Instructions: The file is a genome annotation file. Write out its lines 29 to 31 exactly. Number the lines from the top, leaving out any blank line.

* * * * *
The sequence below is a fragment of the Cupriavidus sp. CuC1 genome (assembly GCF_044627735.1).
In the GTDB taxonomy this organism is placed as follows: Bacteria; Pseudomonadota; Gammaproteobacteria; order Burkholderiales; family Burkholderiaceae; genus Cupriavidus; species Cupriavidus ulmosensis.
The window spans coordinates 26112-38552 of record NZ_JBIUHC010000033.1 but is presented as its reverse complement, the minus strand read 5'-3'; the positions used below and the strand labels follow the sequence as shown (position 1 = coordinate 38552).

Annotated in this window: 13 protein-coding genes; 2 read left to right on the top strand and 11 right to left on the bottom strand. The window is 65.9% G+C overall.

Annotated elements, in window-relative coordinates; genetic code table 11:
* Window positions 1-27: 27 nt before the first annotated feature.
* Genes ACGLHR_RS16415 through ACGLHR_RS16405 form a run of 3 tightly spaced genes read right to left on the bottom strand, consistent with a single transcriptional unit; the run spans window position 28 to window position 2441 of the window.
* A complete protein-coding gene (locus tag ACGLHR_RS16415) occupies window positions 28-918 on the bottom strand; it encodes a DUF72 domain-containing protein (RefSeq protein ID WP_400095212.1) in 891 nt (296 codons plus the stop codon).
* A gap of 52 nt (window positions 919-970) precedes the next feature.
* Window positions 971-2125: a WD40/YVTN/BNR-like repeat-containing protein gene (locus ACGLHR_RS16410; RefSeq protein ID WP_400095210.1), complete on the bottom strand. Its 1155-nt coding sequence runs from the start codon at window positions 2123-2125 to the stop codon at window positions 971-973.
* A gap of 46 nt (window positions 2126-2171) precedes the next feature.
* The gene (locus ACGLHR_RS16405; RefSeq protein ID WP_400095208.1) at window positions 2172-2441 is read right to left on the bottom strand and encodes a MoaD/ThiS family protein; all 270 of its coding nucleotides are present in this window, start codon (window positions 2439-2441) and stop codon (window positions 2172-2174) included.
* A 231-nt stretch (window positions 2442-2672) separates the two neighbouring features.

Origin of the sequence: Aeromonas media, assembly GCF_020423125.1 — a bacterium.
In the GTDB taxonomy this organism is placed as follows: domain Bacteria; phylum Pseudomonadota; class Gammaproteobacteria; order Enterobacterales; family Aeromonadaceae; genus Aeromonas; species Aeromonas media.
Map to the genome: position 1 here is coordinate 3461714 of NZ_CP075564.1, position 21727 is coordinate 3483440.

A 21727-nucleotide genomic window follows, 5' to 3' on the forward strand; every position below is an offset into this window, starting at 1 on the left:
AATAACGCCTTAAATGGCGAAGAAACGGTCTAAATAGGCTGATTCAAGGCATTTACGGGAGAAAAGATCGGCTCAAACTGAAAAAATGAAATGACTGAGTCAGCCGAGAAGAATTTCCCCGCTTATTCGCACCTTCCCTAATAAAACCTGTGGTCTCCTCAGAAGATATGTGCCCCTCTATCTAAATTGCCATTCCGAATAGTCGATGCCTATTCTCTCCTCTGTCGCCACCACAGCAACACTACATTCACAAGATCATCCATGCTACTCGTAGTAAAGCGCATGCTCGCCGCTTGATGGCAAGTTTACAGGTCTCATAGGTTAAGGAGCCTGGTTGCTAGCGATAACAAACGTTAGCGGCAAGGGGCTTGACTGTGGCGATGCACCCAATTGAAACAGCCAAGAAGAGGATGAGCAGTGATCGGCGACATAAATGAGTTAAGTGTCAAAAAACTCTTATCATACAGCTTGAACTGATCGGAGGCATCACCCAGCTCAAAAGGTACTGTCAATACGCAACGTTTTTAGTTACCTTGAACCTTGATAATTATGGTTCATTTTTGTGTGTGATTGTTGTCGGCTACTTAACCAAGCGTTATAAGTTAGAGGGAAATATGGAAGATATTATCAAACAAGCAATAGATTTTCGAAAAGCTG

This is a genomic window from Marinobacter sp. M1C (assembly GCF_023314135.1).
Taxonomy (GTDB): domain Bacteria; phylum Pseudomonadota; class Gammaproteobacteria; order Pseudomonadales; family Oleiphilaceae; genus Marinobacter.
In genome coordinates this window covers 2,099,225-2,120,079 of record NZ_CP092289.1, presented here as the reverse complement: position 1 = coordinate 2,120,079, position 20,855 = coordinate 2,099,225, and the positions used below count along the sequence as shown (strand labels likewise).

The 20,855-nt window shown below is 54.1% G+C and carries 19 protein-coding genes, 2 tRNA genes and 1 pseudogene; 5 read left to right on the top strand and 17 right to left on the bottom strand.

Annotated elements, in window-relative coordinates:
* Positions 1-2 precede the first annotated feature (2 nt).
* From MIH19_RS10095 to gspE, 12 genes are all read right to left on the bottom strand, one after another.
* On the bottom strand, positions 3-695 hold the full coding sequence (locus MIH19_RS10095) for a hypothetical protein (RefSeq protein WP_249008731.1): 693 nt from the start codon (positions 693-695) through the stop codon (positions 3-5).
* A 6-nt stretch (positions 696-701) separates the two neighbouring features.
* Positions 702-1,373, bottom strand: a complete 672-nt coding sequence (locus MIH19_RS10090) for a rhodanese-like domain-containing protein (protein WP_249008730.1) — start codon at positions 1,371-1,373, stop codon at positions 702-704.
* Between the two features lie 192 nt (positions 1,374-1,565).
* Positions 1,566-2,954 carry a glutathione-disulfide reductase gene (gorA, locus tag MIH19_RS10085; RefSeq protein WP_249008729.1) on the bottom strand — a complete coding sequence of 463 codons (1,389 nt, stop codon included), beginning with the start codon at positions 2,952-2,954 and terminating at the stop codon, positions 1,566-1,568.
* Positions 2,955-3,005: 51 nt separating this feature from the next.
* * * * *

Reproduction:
* Between the two features lie 192 nt (positions 1,374-1,565).
* Positions 1,566-2,954 carry a glutathione-disulfide reductase gene (gorA, locus tag MIH19_RS10085; RefSeq protein WP_249008729.1) on the bottom strand — a complete coding sequence of 463 codons (1,389 nt, stop codon included), beginning with the start codon at positions 2,952-2,954 and terminating at the stop codon, positions 1,566-1,568.
* Positions 2,955-3,005: 51 nt separating this feature from the next.